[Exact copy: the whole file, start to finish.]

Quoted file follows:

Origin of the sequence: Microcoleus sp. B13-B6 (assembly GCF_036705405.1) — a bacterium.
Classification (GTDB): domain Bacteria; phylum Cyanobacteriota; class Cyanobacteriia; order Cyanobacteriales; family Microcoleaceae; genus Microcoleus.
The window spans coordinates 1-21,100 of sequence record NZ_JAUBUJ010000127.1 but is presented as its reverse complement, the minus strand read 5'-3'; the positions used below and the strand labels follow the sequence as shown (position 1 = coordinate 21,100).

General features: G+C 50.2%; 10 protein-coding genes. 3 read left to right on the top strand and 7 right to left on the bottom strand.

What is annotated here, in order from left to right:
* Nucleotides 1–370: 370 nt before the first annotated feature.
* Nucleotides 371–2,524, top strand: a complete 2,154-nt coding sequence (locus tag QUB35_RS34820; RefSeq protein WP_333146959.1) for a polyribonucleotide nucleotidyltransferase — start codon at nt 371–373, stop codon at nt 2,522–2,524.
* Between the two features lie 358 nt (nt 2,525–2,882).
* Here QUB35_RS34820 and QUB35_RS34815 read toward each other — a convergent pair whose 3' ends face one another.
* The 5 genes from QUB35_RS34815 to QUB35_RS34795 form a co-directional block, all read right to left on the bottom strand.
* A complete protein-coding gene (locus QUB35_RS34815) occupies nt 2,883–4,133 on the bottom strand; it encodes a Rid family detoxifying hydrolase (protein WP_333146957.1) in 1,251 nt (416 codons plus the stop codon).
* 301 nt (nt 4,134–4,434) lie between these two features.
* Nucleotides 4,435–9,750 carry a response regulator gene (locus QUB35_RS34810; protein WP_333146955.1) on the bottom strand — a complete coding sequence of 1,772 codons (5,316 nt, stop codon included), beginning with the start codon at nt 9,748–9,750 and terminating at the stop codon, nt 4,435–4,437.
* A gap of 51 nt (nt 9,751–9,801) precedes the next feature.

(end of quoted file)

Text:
Origin of the sequence: Microcoleus sp. B13-B6 (assembly GCF_036705405.1) — a bacterium.
Classification (GTDB): domain Bacteria; phylum Cyanobacteriota; class Cyanobacteriia; order Cyanobacteriales; family Microcoleaceae; genus Microcoleus.
The window spans coordinates 1-21,100 of sequence record NZ_JAUBUJ010000127.1 but is presented as its reverse complement, the minus strand read 5'-3'; the positions used below and the strand labels follow the sequence as shown (position 1 = coordinate 21,100).

General features: G+C 50.2%; 10 protein-coding genes. 3 read left to right on the top strand and 7 right to left on the bottom strand.

What is annotated here, in order from left to right:
* Nucleotides 1–370: 370 nt before the first annotated feature.
* Nucleotides 371–2,524, top strand: a complete 2,154-nt coding sequence (locus tag QUB35_RS34820; RefSeq protein WP_333146959.1) for a polyribonucleotide nucleotidyltransferase — start codon at nt 371–373, stop codon at nt 2,522–2,524.
* Between the two features lie 358 nt (nt 2,525–2,882).
* Here QUB35_RS34820 and QUB35_RS34815 read toward each other — a convergent pair whose 3' ends face one another.
* The 5 genes from QUB35_RS34815 to QUB35_RS34795 form a co-directional block, all read right to left on the bottom strand.
* A complete protein-coding gene (locus QUB35_RS34815) occupies nt 2,883–4,133 on the bottom strand; it encodes a Rid family detoxifying hydrolase (protein WP_333146957.1) in 1,251 nt (416 codons plus the stop codon).
* 301 nt (nt 4,134–4,434) lie between these two features.
* Nucleotides 4,435–9,750 carry a response regulator gene (locus QUB35_RS34810; protein WP_333146955.1) on the bottom strand — a complete coding sequence of 1,772 codons (5,316 nt, stop codon included), beginning with the start codon at nt 9,748–9,750 and terminating at the stop codon, nt 4,435–4,437.
* A gap of 51 nt (nt 9,751–9,801) precedes the next feature.